The government has recently launched a probe into encroachment of the archaeological site of Mohenjo-daro in Sindh; a local landlord, using his political clout to pressurise authorities, illegally dug up portion of the protected land to open up a fish farm. While the Culture Department and local district authorities eventually managed to intervene, the fact that the diggings were allowed to happen in the first place reveals a lot about institutional negligence and where the government ranks protection of historical sites in its priorities.

This episode lays bare the slackness with which the government is maintaining historical sites; not only was the construction of the fish farm – barely 600 meters from the site – almost complete, there are several other buildings such as houses and shanties which are built on protected land. Where was the curator, the maintenance staff and the security when this was happening? Where they simply too lethargic, or were they compensated for looking away? If they were being politically pressurised to stay silent, then why was this not reported? Whatever the answer, their vigilance and dedication have been found wanting. It is not this incident alone; UNESCO has been asking the government insistently to carry out dry core drilling to demarcate the boundary of the site so that it can establish a buffer zone. As of now it remains the only site on the World Heritage List not to have a defined boundary.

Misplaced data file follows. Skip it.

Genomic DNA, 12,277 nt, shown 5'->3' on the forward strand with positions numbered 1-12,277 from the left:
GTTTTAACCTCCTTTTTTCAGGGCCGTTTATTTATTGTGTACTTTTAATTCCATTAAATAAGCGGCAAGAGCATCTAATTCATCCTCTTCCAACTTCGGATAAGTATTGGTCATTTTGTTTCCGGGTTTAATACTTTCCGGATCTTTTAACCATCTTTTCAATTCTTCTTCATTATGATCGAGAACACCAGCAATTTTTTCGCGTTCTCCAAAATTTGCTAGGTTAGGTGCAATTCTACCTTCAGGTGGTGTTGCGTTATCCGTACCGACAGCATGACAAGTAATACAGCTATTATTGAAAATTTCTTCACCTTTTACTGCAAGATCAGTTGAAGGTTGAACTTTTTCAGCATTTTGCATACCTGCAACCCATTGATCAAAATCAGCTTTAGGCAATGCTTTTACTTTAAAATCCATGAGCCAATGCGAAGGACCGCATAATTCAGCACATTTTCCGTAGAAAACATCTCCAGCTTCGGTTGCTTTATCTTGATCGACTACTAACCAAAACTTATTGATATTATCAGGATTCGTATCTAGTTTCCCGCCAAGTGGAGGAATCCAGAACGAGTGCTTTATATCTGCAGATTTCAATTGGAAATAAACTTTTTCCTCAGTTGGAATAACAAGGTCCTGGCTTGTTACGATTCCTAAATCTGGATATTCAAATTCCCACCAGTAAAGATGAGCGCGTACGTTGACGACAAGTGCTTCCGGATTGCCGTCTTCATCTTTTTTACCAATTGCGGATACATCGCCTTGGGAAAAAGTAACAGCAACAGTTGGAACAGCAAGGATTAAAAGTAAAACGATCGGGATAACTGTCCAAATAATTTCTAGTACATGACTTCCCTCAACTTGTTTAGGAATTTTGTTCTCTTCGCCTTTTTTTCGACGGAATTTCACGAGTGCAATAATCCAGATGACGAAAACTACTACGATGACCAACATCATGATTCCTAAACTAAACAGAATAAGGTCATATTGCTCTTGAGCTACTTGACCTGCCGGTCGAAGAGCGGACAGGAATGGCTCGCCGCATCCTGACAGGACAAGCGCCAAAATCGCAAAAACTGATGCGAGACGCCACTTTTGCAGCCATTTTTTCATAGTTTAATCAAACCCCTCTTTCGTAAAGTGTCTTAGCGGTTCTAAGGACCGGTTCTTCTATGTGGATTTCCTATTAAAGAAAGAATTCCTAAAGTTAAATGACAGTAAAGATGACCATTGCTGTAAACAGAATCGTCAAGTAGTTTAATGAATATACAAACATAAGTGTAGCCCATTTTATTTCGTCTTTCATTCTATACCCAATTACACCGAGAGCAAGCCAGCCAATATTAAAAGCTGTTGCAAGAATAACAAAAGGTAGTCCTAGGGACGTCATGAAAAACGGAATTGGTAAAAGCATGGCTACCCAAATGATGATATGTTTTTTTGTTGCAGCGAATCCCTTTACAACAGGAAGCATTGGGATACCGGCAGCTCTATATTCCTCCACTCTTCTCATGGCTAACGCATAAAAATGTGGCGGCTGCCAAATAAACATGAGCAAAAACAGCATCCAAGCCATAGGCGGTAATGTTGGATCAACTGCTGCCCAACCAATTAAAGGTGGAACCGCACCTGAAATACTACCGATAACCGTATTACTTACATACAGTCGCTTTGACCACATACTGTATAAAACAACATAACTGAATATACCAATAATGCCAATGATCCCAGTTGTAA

What is more distressing is that Mohenjo-daro is a cultural landmark of global importance; along with the Fertile Crescent and the Nile Delta, Mohenjo-daro is the ancient cradle of civilisation; the first places where humankind settled down and constructed permanent cities. While other governments treat even relatively recent minor historical sites with great reverence and diligence, Mohenjo-daro rots away in the dust. Over the years, vandalism, poor maintenance and the elements have robbed the site of much of its former splendour; a sentence that is true for the majority of cultural landmarks in Pakistan. If the government is not careful, all that Pakistan will be remembered for is deserts and bombs.